Monday, 27 June 2011 17:05

The Fight for Higher MPG Standards May Go to Feds, Individual States

The Obama administration is considering requiring cars and light trucks to average 56.2 miles per gallon by 2025—a move that could end up boosting the cost of vehicles by $2,100 or more.

That represents an improvement of about a 5 percent per year in each company’s fleetwide average fuel economy from 2016--when they are required to have a 35.5 mpg average for vehicles sold in the US, according to Bloomberg.

Federal regulators and White House executives met with the Detroit Big Three automakers and foreign-based automakers earlier this month to debrief them on the initial proposal, according to the Wall Street Journal. The White House also has met with the UAW on the issue.

The 56.2 mpg figure and EPA's proposed greenhouse gas emissions limits equivalent likely is an opening bargaining point. The final proposal could change as automakers and the White House hold more meetings to try to reach agreement.

“There’s a way to go in this process,” said Greg Martin, a spokesman for Detroit-based GM, according to Bloomberg. “Any number out there right now has the rigidity of Jello.”

The administration hopes to formally propose new standards in September and finalize them by July 2012.

It estimated last fall that hiking fuel efficiency to 56 mpg by 2025 would boost the average vehicle cost by $2,100 to $2,600. But the administration said the rule would save car owners $5,500 to $7,000 over the vehicle's lifetime in fuel costs, and owners would be able to recoup the additional up-front cost within 2.5 to 3.5 years.

The high mileage requirement would dramatically reshape what Americans currently drive. Currently, passenger vehicles must average 30.2 mpg and light trucks 24.1 mpg in government testing, but vehicles get far less in real-world driving.

Environmental groups including the Natural Resources Defense Council are pushing for a 62 mpg standard by 2025, saying increasing the fuel economy average will help US automakers regain market share they lost to foreign competitors who sold more smaller cars in the US.

“We’re cautiously optimistic,” NRDC Transportation Program Director Roland Hwang said about the 56.2 mpg proposal in an interview with Bloomberg. “That’s a good number as long as there aren’t any loopholes by the automakers” such as making most of the improvements in the later years of the rule, Hwang said.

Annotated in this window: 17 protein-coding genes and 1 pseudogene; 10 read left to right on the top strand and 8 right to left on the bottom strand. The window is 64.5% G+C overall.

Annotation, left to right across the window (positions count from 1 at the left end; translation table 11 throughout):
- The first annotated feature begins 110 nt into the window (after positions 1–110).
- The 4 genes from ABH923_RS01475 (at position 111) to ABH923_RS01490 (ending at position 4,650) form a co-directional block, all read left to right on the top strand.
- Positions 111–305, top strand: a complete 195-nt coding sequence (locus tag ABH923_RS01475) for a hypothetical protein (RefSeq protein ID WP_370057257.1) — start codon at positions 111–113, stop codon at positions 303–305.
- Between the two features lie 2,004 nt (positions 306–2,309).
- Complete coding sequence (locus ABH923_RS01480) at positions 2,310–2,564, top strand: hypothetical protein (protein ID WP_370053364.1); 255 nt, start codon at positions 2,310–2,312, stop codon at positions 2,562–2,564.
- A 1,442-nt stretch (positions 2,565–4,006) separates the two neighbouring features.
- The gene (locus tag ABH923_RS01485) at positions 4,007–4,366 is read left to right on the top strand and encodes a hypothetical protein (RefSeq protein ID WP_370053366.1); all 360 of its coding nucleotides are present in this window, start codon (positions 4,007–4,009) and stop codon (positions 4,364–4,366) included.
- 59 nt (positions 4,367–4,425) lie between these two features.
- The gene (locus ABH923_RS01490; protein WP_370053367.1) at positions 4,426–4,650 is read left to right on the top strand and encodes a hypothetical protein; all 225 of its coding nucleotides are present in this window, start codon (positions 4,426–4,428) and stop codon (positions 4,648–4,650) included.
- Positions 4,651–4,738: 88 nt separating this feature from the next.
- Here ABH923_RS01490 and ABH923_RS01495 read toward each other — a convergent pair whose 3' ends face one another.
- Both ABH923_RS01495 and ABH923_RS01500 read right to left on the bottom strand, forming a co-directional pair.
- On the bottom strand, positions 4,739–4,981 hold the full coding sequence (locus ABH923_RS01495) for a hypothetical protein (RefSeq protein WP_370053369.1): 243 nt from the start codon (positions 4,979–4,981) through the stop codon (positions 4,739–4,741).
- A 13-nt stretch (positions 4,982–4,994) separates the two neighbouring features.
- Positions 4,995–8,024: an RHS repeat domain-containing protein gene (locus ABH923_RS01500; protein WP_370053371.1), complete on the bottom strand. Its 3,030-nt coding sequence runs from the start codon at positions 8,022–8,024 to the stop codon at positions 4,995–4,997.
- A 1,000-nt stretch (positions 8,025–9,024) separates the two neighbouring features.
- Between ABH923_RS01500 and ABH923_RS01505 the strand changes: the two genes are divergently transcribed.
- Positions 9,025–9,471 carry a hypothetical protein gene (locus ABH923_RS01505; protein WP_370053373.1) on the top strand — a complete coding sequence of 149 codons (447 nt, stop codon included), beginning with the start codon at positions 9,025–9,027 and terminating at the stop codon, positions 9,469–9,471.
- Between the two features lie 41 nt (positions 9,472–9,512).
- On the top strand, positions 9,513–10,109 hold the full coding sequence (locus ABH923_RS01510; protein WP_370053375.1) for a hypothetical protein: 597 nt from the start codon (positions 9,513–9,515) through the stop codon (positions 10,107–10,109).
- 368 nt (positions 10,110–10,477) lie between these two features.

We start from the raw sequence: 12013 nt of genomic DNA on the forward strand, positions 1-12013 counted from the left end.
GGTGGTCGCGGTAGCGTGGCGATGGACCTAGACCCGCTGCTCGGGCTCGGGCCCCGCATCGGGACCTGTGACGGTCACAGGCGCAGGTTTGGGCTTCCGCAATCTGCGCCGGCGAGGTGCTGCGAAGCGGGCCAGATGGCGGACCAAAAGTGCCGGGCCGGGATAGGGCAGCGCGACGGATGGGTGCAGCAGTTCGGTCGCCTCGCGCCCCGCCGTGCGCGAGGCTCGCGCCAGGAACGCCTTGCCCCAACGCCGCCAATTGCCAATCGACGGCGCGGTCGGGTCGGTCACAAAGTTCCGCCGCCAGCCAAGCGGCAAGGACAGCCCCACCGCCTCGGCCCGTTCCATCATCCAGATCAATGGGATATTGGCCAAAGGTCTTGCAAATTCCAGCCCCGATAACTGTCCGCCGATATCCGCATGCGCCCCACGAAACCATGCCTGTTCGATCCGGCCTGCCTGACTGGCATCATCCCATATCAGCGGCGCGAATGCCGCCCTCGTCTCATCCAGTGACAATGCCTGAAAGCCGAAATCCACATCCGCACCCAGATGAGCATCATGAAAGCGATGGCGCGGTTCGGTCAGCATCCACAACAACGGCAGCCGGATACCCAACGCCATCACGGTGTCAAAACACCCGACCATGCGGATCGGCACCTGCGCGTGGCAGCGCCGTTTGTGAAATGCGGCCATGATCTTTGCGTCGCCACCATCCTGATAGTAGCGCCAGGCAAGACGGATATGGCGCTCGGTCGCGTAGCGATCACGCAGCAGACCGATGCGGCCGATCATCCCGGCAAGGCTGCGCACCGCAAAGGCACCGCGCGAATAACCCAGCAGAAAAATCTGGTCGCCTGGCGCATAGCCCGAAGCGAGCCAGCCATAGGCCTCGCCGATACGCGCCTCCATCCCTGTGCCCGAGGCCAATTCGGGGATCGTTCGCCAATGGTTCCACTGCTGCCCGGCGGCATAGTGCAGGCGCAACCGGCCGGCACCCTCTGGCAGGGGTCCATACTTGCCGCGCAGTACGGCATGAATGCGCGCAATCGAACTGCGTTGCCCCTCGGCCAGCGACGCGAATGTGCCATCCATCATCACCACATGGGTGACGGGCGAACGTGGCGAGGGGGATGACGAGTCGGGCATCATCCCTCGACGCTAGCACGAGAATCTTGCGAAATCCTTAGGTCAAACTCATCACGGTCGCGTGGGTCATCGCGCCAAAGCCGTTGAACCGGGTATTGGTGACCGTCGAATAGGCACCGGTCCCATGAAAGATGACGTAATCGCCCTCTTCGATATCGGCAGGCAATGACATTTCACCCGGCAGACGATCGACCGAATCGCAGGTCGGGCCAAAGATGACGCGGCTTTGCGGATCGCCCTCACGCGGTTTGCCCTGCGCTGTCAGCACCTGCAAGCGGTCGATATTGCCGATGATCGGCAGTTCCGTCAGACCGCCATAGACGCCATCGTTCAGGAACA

Detroit's Big Three, Toyota Motor Corp. and eight other automakers, through the Alliance of Automobile Manufacturers lobbying group, are emphasizing possible job losses if such high MPG standards are made mandatory. There are no guarantees that fuel prices will continue to climb and consumers may not be willing to pay more for hybrid powered or advanced diesel cars--cutting into automakers' bottomlines, according to the Wall Street Journal. They are running radio ads against standards that would negatively impact the industry, criticizing the 60 mpg proposal.

"Today's policymakers have a process under way to develop data-driven standards that avoid higher car prices, job losses and government deciding what Americans drive," said Gloria Bergquist, a spokeswoman for the group, according to the Detroit News. "We need to let that process work."

But the proposal caught some Michigan members of Congress off guard, and was higher than some automakers expected.

US automakers plan to respond to the administration's proposal in the coming weeks.

Automakers are pushing to "back-load" higher efficiency increases to the end of the eight-year time frame, when more advanced technologies, including electric vehicles, are on the roads in bigger numbers. Administration officials repeatedly have promised "flexibility" to automakers in getting to 2025 requirements.

NHTSA is expected to conduct a full-fledged regulatory review for the 2022-25 period in 2017 or 2018 to ensure that higher requirements are achievable by then.

The administration previously said it is considering annual increases in fuel efficiency ranging from 3 percent to 6 percent between 2017 and 2025, which equates to a fleetwide average for all vehicles produced by each automaker of 47 mpg to 62 mpg by 2025. The range of costs per vehicle is $770 to $3,500.

Also at issue is the fact that California and a dozen other states are working on a separate proposal to limit greenhouse gas emissions for the period.

California's top regulator, Mary Nichols, took part in the White House meetings on June 22, as did National Highway Traffic Safety chief David Strickland, and senior Environmental Protection Agency officials.

In early 2009, automakers held secret meetings with California and the White House and struck a deal to hike fuel efficiency standards nationally to an average 34.1 mpg by 2016-—a move that will cost the industry $51.5 billion over five years, EPA and NHTSA have said.

California agreed not to set its own standards through 2016, but is now moving forward with its own proposal for 2017-25.

Arizona is also considering cutting the state's current clean-car program, which was adopted in 2008 and based entirely on California's more-stringent emissions program.

Under the Clean Air Act, California is the only state allowed to write its own emissions rules, but other states can choose to adopt them instead of federal standards, according to the Arizona Republic. Arizona was among a dozen states that decided to adopt the California-based emission standards during the Bush administration.

Automakers fear that California could lead the way for a "patchwork" of state and regional standards for fuel efficiency across the nation.


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